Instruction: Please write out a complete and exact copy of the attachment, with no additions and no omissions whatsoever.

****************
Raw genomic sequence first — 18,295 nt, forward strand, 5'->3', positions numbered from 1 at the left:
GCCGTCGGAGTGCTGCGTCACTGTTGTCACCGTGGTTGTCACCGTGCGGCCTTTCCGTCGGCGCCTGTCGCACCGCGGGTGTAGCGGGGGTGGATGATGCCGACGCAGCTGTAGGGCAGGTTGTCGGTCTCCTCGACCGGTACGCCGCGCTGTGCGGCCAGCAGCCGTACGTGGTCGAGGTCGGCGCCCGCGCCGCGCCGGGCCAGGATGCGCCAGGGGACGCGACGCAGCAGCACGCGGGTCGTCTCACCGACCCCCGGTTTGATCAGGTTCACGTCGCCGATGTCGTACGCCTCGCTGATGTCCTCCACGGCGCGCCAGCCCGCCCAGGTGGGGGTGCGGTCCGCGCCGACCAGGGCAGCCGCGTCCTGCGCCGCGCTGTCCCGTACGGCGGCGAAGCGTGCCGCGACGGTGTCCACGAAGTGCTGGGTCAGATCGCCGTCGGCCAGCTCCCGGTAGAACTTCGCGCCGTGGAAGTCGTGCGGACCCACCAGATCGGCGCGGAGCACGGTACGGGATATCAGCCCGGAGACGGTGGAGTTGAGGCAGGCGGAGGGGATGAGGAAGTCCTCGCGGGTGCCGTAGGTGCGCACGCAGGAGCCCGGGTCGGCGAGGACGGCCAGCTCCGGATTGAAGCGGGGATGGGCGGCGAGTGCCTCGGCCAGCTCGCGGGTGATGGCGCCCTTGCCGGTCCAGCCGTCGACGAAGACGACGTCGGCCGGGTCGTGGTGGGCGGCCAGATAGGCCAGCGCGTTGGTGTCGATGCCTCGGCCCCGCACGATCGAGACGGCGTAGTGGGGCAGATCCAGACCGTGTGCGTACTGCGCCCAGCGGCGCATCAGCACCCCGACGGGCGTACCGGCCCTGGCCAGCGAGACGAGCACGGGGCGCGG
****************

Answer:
Raw genomic sequence first — 18,295 nt, forward strand, 5'->3', positions numbered from 1 at the left:
GCCGTCGGAGTGCTGCGTCACTGTTGTCACCGTGGTTGTCACCGTGCGGCCTTTCCGTCGGCGCCTGTCGCACCGCGGGTGTAGCGGGGGTGGATGATGCCGACGCAGCTGTAGGGCAGGTTGTCGGTCTCCTCGACCGGTACGCCGCGCTGTGCGGCCAGCAGCCGTACGTGGTCGAGGTCGGCGCCCGCGCCGCGCCGGGCCAGGATGCGCCAGGGGACGCGACGCAGCAGCACGCGGGTCGTCTCACCGACCCCCGGTTTGATCAGGTTCACGTCGCCGATGTCGTACGCCTCGCTGATGTCCTCCACGGCGCGCCAGCCCGCCCAGGTGGGGGTGCGGTCCGCGCCGACCAGGGCAGCCGCGTCCTGCGCCGCGCTGTCCCGTACGGCGGCGAAGCGTGCCGCGACGGTGTCCACGAAGTGCTGGGTCAGATCGCCGTCGGCCAGCTCCCGGTAGAACTTCGCGCCGTGGAAGTCGTGCGGACCCACCAGATCGGCGCGGAGCACGGTACGGGATATCAGCCCGGAGACGGTGGAGTTGAGGCAGGCGGAGGGGATGAGGAAGTCCTCGCGGGTGCCGTAGGTGCGCACGCAGGAGCCCGGGTCGGCGAGGACGGCCAGCTCCGGATTGAAGCGGGGATGGGCGGCGAGTGCCTCGGCCAGCTCGCGGGTGATGGCGCCCTTGCCGGTCCAGCCGTCGACGAAGACGACGTCGGCCGGGTCGTGGTGGGCGGCCAGATAGGCCAGCGCGTTGGTGTCGATGCCTCGGCCCCGCACGATCGAGACGGCGTAGTGGGGCAGATCCAGACCGTGTGCGTACTGCGCCCAGCGGCGCATCAGCACCCCGACGGGCGTACCGGCCCTGGCCAGCGAGACGAGCACGGGGCGCGG